As a simple example, consider the question — Should you be able to sort enums?

My personal inclination is to say that — in the most conceptually pure sense of “enum” — the concept of sorting enums makes no sense. And my suggestion for implementing enums in Python reflects this. Suppose you implement a “Color” enum using the technique that I’ve proposed, and then try to sort enums.

# how do enumerated values sort?
colors = [Red, Yellow, Blue]
colors.sort()
for color in colors:
    print(color.__name__)

What you get is this:

Traceback (most recent call last):
  File "C:/Users/ferg_s/pydev/enumerated_data_types/edt.py", line 32, in <module>
    colors.sort()
TypeError: unorderable types: type() < type()

So that suites me just fine.

But I can easily imagine someone (myself?) working with an enum for, say, Weekdays (Sunday, Monday, Tuesday… Saturday). And I think it might be reasonable in that situation to want to be able to sort Weekdays and to do greater than and less than comparisons on them.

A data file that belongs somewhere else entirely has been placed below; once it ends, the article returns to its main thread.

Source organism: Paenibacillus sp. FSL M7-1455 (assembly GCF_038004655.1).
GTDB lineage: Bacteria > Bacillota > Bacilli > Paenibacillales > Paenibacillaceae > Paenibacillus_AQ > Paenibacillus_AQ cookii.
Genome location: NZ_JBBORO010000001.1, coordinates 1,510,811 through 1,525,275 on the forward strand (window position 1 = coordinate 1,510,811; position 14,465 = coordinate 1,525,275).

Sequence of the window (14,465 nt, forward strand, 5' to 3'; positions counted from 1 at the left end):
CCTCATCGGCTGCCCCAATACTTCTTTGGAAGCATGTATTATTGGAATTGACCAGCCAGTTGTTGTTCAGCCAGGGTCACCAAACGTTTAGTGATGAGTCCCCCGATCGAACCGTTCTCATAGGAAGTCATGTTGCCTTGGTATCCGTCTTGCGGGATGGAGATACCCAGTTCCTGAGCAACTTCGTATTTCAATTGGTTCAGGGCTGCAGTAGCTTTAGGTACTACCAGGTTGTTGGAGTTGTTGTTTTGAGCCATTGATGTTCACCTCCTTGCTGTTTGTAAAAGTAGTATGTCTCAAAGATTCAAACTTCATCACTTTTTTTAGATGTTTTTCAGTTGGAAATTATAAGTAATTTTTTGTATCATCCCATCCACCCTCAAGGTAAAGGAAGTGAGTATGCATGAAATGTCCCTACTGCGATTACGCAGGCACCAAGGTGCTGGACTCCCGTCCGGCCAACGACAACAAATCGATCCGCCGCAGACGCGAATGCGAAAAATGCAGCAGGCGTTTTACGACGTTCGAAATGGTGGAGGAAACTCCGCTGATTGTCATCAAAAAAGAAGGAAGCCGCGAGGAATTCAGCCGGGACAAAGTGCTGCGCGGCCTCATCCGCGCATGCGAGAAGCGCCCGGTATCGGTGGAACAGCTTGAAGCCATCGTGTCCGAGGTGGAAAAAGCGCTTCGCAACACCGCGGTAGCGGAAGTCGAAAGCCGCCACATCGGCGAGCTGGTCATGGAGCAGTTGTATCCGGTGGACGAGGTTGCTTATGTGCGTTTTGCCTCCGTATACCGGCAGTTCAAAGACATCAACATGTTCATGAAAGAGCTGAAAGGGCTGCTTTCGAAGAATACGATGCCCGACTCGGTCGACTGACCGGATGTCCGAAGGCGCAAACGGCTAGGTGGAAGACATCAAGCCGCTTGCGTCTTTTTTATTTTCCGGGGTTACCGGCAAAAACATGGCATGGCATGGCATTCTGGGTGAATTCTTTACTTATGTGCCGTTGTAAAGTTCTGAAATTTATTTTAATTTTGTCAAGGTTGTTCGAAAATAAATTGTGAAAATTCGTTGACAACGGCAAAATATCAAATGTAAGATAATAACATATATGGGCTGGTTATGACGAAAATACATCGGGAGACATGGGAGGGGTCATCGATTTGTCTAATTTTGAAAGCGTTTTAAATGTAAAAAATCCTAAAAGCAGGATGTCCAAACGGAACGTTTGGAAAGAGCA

So if we’re talking duck typing, I’m happy with enums/ducks that are motionless and silent. My only requirement is that they be different from everything else and different from each other. But I can easily imagine situations where one might reasonably need/want/prefer ducks that can form a conga line, dance, and sing a few bars. And for those situations, you obviously need more elaborate implementations of enums.

So, with these thoughts in mind, I’m inclined to think that there is no single, best way to implement an enum in Python. The concept of an enum is flexible enough to cover a variety of implementations offering a variety of features.

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8 thoughts on “enum in Python

  1. Your approach considers enums as singletons. Even then, surely the colours above should be instances of colour, not subclasses. issubclass(value, Color) is much stranger than isinstance(value, Color); and I don’t even know what “if myToy.color is Color” is meant to mean.